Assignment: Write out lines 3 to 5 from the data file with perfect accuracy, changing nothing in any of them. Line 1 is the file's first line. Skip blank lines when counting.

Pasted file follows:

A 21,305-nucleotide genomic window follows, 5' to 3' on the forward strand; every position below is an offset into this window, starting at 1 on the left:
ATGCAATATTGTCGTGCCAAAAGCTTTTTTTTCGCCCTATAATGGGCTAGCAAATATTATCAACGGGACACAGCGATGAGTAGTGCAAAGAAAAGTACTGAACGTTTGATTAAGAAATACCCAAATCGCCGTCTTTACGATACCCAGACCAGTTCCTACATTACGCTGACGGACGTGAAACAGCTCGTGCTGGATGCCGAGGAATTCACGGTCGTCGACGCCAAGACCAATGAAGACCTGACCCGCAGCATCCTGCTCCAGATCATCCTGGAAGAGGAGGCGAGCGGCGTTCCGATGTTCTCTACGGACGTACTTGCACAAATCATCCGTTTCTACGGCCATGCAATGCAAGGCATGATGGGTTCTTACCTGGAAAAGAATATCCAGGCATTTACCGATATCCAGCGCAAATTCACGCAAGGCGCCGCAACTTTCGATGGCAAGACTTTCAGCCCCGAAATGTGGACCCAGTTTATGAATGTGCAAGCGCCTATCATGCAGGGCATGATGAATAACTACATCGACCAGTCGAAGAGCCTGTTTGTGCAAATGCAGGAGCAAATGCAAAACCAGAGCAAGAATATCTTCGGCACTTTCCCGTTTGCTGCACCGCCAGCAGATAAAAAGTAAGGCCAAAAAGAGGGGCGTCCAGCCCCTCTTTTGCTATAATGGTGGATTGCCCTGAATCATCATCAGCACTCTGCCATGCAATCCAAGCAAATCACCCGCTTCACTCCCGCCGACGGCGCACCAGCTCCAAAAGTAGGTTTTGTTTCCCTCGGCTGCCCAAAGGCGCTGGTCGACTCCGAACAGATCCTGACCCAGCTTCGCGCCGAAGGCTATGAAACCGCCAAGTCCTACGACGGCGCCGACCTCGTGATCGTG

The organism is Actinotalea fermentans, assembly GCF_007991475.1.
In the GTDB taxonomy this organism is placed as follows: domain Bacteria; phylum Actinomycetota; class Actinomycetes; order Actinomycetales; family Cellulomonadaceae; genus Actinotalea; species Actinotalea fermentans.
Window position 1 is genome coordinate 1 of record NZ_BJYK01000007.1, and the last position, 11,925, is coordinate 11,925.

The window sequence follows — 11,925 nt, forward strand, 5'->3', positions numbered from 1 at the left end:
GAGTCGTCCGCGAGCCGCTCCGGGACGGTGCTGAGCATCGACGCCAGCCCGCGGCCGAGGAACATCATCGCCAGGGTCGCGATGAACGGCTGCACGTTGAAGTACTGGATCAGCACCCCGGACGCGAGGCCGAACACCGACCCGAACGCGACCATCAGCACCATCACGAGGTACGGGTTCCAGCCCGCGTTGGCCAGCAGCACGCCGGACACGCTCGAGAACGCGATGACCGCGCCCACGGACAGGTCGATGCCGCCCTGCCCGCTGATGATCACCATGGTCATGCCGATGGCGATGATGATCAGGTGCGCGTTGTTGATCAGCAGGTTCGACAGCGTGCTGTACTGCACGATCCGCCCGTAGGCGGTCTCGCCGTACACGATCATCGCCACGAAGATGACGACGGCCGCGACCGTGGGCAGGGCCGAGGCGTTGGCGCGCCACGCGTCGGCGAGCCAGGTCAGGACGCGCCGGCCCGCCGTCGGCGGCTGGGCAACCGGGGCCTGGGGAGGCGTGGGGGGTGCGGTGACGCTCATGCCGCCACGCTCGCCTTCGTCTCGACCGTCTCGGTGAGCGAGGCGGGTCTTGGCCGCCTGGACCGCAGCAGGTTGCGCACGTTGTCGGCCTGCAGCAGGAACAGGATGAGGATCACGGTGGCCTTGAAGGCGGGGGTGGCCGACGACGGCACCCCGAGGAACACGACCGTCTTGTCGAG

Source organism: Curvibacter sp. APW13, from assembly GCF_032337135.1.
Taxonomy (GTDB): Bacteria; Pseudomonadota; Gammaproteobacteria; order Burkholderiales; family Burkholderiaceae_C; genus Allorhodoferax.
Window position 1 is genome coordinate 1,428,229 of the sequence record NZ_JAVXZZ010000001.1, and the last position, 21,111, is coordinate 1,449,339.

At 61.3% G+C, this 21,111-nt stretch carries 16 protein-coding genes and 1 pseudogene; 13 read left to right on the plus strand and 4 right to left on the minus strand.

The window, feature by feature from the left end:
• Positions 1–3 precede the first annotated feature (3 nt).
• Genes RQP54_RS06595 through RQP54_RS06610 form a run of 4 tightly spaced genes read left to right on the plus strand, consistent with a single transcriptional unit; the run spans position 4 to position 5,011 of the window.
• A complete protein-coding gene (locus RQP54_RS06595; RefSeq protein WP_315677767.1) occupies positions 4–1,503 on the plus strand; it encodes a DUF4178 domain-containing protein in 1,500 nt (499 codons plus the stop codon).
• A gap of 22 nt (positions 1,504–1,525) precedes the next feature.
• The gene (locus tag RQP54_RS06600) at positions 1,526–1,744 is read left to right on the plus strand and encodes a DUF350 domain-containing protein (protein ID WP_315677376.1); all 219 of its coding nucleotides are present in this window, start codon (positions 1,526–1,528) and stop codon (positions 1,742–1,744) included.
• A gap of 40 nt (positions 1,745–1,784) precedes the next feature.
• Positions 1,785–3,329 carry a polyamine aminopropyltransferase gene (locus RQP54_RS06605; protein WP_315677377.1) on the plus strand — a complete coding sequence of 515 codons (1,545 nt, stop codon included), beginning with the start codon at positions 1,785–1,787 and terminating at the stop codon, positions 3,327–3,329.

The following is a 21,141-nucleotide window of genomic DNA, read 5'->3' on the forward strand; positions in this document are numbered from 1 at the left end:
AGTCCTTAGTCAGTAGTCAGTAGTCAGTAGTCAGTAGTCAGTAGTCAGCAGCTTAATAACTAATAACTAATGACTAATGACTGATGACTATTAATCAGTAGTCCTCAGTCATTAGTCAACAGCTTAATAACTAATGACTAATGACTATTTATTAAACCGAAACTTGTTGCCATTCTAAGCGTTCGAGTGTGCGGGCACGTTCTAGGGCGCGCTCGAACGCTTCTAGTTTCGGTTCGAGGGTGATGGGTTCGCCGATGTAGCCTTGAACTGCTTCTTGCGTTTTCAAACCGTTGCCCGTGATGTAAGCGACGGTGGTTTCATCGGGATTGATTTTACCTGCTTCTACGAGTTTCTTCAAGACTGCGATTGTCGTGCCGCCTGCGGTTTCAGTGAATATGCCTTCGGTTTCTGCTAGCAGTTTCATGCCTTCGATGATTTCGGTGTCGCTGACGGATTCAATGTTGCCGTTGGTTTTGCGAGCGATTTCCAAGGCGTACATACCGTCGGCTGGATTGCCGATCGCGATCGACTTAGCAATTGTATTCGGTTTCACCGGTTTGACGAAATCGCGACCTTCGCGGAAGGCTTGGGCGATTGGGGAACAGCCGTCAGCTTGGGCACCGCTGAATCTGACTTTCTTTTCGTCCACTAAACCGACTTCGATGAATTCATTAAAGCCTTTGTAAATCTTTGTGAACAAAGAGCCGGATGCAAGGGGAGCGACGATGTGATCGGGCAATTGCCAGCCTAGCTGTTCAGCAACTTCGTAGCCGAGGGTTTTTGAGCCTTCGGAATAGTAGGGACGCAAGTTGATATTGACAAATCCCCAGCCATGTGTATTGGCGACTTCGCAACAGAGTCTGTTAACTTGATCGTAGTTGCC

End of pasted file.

The organism is Actinotalea fermentans, assembly GCF_007991475.1.
In the GTDB taxonomy this organism is placed as follows: domain Bacteria; phylum Actinomycetota; class Actinomycetes; order Actinomycetales; family Cellulomonadaceae; genus Actinotalea; species Actinotalea fermentans.
Window position 1 is genome coordinate 1 of record NZ_BJYK01000007.1, and the last position, 11,925, is coordinate 11,925.